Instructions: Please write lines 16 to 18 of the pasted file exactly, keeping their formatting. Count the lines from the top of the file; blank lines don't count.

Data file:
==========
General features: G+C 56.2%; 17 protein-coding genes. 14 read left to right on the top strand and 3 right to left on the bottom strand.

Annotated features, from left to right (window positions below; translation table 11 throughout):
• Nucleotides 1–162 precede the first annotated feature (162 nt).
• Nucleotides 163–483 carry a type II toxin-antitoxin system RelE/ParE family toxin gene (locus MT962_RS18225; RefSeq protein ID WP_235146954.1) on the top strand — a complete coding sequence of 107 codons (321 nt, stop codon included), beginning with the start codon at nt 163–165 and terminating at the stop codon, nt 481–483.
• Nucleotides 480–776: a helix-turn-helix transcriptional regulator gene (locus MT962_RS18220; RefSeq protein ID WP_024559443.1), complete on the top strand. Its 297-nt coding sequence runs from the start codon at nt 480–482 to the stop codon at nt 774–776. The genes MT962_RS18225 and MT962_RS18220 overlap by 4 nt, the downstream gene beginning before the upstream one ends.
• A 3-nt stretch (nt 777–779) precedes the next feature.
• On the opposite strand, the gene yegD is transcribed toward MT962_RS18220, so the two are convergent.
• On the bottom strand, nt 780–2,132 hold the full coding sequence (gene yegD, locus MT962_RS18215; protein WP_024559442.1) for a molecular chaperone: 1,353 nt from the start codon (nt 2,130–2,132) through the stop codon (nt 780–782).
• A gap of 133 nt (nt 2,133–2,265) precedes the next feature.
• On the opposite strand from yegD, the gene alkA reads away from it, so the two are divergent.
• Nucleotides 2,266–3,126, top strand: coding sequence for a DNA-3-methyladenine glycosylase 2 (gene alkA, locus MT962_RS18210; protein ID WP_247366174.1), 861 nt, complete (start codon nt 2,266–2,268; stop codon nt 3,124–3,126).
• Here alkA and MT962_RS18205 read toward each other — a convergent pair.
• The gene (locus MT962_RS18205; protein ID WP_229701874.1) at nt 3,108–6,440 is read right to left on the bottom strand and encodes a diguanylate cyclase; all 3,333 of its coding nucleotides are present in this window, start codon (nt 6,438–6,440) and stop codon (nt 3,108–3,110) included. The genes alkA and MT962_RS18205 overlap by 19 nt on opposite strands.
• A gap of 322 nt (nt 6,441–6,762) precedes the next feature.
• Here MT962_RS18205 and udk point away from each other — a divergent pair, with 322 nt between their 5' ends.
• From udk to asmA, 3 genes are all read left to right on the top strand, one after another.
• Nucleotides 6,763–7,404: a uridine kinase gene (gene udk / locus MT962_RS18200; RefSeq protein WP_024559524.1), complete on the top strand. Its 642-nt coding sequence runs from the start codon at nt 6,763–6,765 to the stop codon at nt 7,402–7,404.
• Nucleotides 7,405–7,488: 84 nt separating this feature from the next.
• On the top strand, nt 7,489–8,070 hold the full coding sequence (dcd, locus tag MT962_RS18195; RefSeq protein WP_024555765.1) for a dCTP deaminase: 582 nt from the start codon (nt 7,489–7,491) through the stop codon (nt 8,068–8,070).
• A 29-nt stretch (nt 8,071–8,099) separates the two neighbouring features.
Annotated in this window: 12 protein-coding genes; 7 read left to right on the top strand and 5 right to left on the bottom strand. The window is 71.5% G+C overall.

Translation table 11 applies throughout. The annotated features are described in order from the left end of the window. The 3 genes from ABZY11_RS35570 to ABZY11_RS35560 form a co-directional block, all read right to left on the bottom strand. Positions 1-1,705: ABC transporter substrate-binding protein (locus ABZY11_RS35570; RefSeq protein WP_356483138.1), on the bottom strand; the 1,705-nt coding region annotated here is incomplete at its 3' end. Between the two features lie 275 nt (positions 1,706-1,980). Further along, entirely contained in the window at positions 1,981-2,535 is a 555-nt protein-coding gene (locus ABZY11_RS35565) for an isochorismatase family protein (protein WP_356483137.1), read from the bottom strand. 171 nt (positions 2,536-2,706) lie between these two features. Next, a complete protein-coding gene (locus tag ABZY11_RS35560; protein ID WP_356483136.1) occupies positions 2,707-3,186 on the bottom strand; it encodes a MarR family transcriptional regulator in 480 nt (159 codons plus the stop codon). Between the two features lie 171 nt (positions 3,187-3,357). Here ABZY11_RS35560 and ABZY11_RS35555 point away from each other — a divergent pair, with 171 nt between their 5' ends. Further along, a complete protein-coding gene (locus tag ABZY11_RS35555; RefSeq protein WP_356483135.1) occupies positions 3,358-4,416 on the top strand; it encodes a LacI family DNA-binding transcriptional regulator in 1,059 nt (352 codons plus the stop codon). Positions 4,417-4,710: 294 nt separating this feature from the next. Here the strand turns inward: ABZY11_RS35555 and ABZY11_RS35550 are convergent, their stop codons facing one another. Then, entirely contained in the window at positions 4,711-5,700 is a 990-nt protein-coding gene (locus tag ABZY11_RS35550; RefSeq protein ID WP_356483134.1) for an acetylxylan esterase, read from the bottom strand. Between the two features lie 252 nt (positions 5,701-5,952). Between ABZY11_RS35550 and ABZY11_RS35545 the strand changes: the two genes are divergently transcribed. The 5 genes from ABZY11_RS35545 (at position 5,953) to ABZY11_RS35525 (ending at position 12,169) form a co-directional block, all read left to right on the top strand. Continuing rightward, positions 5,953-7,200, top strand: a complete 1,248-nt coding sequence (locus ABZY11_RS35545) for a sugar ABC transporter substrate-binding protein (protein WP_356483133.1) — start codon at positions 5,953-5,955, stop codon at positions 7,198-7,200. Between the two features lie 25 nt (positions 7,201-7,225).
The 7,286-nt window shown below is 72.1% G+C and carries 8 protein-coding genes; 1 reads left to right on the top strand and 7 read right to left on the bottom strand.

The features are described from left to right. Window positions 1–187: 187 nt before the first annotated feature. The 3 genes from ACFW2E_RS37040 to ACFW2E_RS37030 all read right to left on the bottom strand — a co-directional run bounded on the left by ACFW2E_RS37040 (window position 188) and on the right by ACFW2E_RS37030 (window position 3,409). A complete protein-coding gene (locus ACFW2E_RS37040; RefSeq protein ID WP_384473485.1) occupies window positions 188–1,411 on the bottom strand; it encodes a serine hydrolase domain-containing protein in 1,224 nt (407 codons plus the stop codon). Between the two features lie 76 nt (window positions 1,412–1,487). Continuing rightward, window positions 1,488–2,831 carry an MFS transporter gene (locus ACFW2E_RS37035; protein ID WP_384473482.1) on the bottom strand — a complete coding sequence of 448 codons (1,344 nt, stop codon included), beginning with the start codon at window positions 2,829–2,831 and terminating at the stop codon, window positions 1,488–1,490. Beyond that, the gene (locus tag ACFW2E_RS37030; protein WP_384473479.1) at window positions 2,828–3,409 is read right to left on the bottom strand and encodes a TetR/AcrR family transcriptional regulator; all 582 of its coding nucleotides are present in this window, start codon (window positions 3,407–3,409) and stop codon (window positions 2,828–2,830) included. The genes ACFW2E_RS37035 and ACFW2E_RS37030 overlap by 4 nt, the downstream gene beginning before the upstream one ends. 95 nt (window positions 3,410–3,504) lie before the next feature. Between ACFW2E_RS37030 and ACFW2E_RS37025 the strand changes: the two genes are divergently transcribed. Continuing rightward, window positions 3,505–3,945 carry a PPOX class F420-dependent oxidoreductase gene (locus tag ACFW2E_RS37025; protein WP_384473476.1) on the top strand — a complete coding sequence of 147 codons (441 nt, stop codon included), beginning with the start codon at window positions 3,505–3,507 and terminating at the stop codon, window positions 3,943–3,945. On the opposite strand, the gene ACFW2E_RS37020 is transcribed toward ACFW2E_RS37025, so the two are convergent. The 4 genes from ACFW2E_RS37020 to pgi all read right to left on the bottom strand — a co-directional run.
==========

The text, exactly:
• From udk to asmA, 3 genes are all read left to right on the top strand, one after another.
• Nucleotides 6,763–7,404: a uridine kinase gene (gene udk / locus MT962_RS18200; RefSeq protein WP_024559524.1), complete on the top strand. Its 642-nt coding sequence runs from the start codon at nt 6,763–6,765 to the stop codon at nt 7,402–7,404.
• Nucleotides 7,405–7,488: 84 nt separating this feature from the next.